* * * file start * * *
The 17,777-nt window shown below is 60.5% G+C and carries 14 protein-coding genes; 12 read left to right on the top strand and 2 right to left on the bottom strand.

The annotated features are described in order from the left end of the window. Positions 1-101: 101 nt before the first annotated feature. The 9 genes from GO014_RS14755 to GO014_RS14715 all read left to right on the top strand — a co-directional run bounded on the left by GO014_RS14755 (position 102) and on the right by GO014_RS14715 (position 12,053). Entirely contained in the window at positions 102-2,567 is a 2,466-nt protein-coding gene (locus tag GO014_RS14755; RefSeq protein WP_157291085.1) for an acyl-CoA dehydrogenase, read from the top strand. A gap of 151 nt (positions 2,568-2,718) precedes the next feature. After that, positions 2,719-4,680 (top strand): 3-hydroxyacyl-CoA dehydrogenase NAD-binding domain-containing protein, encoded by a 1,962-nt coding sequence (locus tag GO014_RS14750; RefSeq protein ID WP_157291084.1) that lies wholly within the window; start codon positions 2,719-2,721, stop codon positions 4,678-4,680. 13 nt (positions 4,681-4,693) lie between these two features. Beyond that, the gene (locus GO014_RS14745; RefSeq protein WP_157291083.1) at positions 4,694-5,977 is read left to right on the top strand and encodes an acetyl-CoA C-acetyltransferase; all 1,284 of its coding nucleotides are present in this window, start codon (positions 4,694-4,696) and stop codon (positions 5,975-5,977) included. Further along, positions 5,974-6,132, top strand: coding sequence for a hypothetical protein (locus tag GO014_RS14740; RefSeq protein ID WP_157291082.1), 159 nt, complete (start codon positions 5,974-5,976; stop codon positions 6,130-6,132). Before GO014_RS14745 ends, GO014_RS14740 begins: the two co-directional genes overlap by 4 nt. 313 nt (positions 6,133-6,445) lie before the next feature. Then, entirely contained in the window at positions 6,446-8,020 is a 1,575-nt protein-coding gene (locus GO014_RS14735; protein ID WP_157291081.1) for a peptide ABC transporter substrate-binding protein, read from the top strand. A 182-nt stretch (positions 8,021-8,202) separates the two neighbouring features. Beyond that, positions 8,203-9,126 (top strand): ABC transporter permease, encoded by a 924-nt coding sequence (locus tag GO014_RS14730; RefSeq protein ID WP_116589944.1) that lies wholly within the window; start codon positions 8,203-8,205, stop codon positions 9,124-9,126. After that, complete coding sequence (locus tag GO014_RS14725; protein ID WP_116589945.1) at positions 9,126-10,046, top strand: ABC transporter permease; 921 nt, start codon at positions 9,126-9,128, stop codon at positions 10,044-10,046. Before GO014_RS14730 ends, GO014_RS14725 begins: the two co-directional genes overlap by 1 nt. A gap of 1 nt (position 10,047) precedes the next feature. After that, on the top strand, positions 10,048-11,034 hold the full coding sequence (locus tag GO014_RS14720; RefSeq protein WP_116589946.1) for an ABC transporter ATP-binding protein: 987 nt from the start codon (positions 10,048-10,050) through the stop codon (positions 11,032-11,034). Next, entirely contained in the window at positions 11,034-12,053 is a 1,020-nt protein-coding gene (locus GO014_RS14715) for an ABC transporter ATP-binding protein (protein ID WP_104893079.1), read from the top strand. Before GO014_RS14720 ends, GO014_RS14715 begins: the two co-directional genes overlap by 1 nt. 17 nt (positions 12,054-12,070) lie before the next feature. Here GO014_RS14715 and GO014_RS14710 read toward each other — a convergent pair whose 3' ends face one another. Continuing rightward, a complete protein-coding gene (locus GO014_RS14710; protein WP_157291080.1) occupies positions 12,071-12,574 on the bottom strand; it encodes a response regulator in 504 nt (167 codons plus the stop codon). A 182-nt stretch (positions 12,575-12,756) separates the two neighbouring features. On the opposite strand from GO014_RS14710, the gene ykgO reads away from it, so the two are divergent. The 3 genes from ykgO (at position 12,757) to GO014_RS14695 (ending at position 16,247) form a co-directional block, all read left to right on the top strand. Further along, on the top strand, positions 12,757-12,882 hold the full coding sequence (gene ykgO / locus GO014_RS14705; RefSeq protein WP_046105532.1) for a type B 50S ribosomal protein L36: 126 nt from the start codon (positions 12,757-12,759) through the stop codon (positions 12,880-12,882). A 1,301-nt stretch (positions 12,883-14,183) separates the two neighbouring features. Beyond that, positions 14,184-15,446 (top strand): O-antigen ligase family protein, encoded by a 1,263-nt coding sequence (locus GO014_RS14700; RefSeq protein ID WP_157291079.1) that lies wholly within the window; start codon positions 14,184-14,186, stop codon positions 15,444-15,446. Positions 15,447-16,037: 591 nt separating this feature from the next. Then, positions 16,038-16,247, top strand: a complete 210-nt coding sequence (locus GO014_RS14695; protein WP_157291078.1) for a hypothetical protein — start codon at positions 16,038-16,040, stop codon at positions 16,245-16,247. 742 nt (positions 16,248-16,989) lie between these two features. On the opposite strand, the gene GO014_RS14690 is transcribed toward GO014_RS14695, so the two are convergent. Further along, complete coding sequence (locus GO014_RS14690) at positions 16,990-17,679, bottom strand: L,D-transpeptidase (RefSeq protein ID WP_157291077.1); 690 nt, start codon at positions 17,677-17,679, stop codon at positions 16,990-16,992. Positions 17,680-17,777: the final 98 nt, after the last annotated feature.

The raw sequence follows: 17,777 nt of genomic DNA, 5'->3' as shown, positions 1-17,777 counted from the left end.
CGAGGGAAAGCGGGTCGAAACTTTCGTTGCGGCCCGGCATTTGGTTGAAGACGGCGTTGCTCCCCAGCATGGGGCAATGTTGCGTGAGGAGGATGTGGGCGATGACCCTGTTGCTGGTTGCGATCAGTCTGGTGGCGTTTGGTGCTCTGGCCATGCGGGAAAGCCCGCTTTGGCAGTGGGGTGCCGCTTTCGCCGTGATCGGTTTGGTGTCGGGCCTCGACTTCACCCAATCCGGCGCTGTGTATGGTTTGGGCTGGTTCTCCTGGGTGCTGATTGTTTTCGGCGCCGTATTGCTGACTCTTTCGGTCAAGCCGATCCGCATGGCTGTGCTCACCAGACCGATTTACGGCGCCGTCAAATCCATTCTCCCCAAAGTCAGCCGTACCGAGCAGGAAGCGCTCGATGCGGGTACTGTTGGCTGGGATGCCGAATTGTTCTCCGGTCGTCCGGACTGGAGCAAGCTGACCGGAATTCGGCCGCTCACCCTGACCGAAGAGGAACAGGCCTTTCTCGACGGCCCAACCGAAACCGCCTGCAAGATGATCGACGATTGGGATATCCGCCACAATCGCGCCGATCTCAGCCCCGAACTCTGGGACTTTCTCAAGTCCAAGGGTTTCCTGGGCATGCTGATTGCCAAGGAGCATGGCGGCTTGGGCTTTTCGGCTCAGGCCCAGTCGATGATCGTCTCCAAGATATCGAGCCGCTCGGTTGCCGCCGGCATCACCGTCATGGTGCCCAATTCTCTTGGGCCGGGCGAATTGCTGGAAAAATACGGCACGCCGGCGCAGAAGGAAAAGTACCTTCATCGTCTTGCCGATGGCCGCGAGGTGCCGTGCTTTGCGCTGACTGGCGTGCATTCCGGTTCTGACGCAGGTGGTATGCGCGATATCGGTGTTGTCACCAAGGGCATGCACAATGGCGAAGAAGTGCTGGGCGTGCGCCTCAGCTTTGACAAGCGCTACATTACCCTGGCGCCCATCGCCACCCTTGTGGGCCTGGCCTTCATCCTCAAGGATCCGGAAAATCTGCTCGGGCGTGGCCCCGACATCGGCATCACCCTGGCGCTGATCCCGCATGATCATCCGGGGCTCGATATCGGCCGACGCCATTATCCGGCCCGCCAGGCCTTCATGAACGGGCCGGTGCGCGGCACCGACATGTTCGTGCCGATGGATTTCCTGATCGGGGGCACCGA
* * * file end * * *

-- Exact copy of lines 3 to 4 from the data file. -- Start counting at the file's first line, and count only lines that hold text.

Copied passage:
The raw sequence follows: 17,777 nt of genomic DNA, 5'->3' as shown, positions 1-17,777 counted from the left end.
CGAGGGAAAGCGGGTCGAAACTTTCGTTGCGGCCCGGCATTTGGTTGAAGACGGCGTTGCTCCCCAGCATGGGGCAATGTTGCGTGAGGAGGATGTGGGCGATGACCCTGTTGCTGGTTGCGATCAGTCTGGTGGCGTTTGGTGCTCTGGCCATGCGGGAAAGCCCGCTTTGGCAGTGGGGTGCCGCTTTCGCCGTGATCGGTTTGGTGTCGGGCCTCGACTTCACCCAATCCGGCGCTGTGTATGGTTTGGGCTGGTTCTCCTGGGTGCTGATTGTTTTCGGCGCCGTATTGCTGACTCTTTCGGTCAAGCCGATCCGCATGGCTGTGCTCACCAGACCGATTTACGGCGCCGTCAAATCCATTCTCCCCAAAGTCAGCCGTACCGAGCAGGAAGCGCTCGATGCGGGTACTGTTGGCTGGGATGCCGAATTGTTCTCCGGTCGTCCGGACTGGAGCAAGCTGACCGGAATTCGGCCGCTCACCCTGACCGAAGAGGAACAGGCCTTTCTCGACGGCCCAACCGAAACCGCCTGCAAGATGATCGACGATTGGGATATCCGCCACAATCGCGCCGATCTCAGCCCCGAACTCTGGGACTTTCTCAAGTCCAAGGGTTTCCTGGGCATGCTGATTGCCAAGGAGCATGGCGGCTTGGGCTTTTCGGCTCAGGCCCAGTCGATGATCGTCTCCAAGATATCGAGCCGCTCGGTTGCCGCCGGCATCACCGTCATGGTGCCCAATTCTCTTGGGCCGGGCGAATTGCTGGAAAAATACGGCACGCCGGCGCAGAAGGAAAAGTACCTTCATCGTCTTGCCGATGGCCGCGAGGTGCCGTGCTTTGCGCTGACTGGCGTGCATTCCGGTTCTGACGCAGGTGGTATGCGCGATATCGGTGTTGTCACCAAGGGCATGCACAATGGCGAAGAAGTGCTGGGCGTGCGCCTCAGCTTTGACAAGCGCTACATTACCCTGGCGCCCATCGCCACCCTTGTGGGCCTGGCCTTCATCCTCAAGGATCCGGAAAATCTGCTCGGGCGTGGCCCCGACATCGGCATCACCCTGGCGCTGATCCCGCATGATCATCCGGGGCTCGATATCGGCCGACGCCATTATCCGGCCCGCCAGGCCTTCATGAACGGGCCGGTGCGCGGCACCGACATGTTCGTGCCGATGGATTTCCTGATCGGGGGCACCGA